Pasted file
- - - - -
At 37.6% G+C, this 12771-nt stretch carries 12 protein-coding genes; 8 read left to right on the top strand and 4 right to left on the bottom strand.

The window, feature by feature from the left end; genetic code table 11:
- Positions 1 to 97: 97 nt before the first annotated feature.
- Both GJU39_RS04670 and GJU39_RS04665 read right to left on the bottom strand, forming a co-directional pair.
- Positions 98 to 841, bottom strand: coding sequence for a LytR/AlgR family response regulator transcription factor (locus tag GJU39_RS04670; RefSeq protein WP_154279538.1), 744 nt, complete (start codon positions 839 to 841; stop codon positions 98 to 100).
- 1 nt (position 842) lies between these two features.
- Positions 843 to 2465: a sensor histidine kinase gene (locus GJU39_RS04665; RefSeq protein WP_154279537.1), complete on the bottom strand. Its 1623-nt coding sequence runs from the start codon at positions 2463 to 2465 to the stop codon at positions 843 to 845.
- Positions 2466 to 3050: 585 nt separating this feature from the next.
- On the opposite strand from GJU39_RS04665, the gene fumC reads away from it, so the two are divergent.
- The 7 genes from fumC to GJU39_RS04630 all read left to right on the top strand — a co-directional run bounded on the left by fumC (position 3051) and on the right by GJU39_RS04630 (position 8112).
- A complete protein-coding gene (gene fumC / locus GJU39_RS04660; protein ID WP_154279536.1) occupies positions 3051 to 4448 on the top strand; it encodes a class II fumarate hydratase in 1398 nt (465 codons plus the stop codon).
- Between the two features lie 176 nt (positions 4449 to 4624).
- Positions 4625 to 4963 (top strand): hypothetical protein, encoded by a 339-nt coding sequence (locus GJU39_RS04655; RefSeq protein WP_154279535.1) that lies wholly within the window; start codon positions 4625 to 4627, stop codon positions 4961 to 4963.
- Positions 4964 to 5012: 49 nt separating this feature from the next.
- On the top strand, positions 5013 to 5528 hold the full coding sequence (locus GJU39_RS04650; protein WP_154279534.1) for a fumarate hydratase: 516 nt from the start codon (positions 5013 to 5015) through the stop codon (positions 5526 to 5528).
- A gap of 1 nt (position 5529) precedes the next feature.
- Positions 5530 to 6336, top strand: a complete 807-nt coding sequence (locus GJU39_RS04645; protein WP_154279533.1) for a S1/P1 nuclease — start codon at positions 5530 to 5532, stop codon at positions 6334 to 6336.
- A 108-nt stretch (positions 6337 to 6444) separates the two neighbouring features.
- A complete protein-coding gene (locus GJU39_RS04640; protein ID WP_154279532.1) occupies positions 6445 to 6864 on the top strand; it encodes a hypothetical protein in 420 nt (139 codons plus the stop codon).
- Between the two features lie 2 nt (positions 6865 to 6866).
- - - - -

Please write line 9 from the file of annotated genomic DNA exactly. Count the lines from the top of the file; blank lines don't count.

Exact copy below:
- On the opposite strand from GJU39_RS04665, the gene fumC reads away from it, so the two are divergent.